Majority want faith schools to keep the religious selection cap, poll finds

An opinion poll conducted by the Accord Coalition for Inclusive Education, has found that eighty per cent of those surveyed – including two-thirds of Catholics, are opposed to removing the current cap, which limits schools from not selecting more than half of their pupils on religious grounds.

Last September, the government said that new faith schools would no longer have to offer 50 per cent of their places to those of other religions or none.

But 80 per cent of the 2,000 people asked as part of the research have said they prefer to keep the cap in place.

This included 67 per cent of Catholics and 79 per cent of Anglicans.

Respondents from other religious backgrounds were more enthusiastic about the removal of the cap: 43 per cent of Muslims and 55 per cent of Jews were in favour of allowing schools to select all pupils on the basis of religion.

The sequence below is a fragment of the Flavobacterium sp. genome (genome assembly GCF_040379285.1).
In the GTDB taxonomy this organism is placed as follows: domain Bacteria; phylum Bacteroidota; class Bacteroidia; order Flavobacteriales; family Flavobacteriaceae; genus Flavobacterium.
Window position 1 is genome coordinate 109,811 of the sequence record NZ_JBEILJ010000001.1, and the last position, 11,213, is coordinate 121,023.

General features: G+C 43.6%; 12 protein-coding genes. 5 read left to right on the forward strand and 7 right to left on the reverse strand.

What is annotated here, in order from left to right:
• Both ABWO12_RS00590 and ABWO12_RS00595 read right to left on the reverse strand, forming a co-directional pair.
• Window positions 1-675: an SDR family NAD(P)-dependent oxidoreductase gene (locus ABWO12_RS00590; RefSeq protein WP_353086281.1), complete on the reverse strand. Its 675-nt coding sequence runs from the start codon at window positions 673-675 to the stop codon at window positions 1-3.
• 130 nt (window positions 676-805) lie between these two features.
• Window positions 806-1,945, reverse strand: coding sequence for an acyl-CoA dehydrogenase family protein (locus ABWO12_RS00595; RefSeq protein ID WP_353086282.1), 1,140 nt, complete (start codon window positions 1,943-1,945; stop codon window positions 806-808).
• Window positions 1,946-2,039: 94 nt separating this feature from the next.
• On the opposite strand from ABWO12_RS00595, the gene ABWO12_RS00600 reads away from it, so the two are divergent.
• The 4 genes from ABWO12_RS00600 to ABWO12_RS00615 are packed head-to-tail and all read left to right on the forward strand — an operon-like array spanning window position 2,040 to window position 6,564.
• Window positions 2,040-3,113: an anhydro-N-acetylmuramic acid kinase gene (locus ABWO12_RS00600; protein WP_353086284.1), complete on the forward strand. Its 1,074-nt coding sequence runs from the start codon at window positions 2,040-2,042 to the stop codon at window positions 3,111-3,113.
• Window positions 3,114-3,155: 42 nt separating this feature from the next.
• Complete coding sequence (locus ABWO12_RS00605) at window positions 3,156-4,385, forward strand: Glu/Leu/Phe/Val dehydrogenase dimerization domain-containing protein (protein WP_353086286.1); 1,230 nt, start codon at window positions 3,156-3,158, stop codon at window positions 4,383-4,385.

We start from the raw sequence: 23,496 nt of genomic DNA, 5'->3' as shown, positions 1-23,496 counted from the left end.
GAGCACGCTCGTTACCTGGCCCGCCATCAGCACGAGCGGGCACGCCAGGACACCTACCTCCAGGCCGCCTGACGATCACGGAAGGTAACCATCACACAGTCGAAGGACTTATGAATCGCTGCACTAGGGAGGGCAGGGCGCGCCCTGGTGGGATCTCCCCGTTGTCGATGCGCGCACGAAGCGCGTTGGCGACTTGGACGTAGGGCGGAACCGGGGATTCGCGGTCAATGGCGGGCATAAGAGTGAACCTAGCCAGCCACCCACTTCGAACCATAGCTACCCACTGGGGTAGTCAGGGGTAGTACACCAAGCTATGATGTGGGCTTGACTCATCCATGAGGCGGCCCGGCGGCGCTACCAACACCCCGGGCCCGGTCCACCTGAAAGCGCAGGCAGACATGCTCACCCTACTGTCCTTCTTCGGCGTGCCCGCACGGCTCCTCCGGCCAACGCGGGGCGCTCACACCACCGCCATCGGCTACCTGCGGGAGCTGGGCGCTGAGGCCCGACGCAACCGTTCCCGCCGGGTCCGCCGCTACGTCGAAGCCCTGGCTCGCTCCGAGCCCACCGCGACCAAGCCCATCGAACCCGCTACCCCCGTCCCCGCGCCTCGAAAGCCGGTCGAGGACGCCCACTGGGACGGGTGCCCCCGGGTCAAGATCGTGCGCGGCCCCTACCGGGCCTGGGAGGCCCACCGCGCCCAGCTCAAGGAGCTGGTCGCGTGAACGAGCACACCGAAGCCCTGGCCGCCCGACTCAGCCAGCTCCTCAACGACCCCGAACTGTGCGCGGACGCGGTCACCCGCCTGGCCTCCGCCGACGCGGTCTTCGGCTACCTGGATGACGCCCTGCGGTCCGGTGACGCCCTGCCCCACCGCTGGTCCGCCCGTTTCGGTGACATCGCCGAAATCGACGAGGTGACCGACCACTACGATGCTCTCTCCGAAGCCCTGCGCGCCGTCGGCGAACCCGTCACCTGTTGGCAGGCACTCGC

Jay Harman, of Humanists UK, was unsurprised by the poll’s findings. “Religious and non-religious people alike recognise that both children and society are best served when people from a range of different backgrounds are brought together to learn with and from one another,” he said.

The Catholic Education Service (CES) however has said that the question asked in the poll was factually misleading. The question states: "Since 2010 nearly all new state-funded schools in England have been permitted to select up to half their pupils on the basis of religion, but no more than 50 per cent."

A CES spokesman said that this implies that all faith schools were forced to give 50 per cent of places to pupils from different religious backgrounds. In fact, the cap was only enforced when schools were oversubscribed: undersubscribed faith schools were allowed to admit 100 per cent of pupils from the same religious background.

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